In the summer of 1975, I was living in a tent in the middle of nowhere, West Virginia, helping my brother build a cabin on a 15 acre piece of land he owned. I was 16, he was 28, and he’d always been a hero to me before that summer. We’re really close to this day, but by the end of that summer, I couldn’t stand him. He also had almost no musical taste that I could relate to. We had one little portable cassette player and a bunch of his tapes that I found basically unlistenable. The exception was one tape with the first CSN album on one side and The Band, by The Band on the other. No Stones, no Hendrix, no Clapton, just CSN and the Band.

I wore that tape out that summer. I already liked CSN well enough going into that summer, but I came out of it madly in love with the music of the Band, a love affair that continues to this day. A year and a half later they played their last concert at Winterland (go find the movie, The Last Waltz), a show I almost managed to be at. They made absolutely timeless American music, kind or rockin, kind of funky, kind of hillbilly. Brilliantly written, performed, recorded, their first two albums are among the greatest albums of the rock era. Music From Big Pink was the first, The Band was the second. They made a few good ones after that, but none that ever came close to those first two IMHO. Three of the five of them are gone now - I missed them in their original configuration, but I saw each of them in various arrangements over the years. All of them were great players, three of them were great singers too. Well worth going back and spending some time with...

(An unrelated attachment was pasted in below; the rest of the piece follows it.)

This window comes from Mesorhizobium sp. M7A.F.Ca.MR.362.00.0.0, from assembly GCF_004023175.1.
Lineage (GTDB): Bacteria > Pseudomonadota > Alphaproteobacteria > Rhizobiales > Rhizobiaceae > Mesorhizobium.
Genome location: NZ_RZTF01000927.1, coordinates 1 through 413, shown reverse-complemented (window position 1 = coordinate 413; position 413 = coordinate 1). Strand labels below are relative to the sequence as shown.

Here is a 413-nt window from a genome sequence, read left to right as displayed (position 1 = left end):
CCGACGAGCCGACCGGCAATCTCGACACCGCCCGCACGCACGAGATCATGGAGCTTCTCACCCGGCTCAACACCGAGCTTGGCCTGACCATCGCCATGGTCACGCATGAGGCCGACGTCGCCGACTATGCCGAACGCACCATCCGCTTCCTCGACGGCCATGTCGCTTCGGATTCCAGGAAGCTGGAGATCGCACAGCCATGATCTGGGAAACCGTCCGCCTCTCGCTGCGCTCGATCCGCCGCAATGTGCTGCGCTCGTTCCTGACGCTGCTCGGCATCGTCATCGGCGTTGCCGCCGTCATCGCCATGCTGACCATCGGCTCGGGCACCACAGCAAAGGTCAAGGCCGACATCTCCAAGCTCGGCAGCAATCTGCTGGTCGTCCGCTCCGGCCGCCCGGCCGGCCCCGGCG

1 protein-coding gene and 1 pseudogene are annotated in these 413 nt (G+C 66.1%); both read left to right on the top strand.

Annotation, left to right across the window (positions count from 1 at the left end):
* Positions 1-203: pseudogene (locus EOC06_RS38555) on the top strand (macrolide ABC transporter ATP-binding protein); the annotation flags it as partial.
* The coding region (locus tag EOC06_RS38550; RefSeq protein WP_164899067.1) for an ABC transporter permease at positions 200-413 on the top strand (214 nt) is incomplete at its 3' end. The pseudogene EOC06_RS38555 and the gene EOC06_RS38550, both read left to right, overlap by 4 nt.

My brother and I still have almost no musical taste in common, but I’ll always be grateful to him for turning me onto The Band. That cabin is still there, somewhat added onto over the years - we’ve had some great large family Thanksgivings there over the years...

-Ray

M19 01-17-2019 10:46 PM

Stage Fright has always been my favorite. Still in periodic rotation.

seannx 01-17-2019 11:56 PM

Excellent group and great musicians. Watch Martin Scorsese's "The Last Waltz" (it's on Amazon), and also in segments on YouTube. More info here:
https://en.wikipedia.org/wiki/The_Last_Waltz

Birdbrain 01-18-2019 01:01 AM

A great live band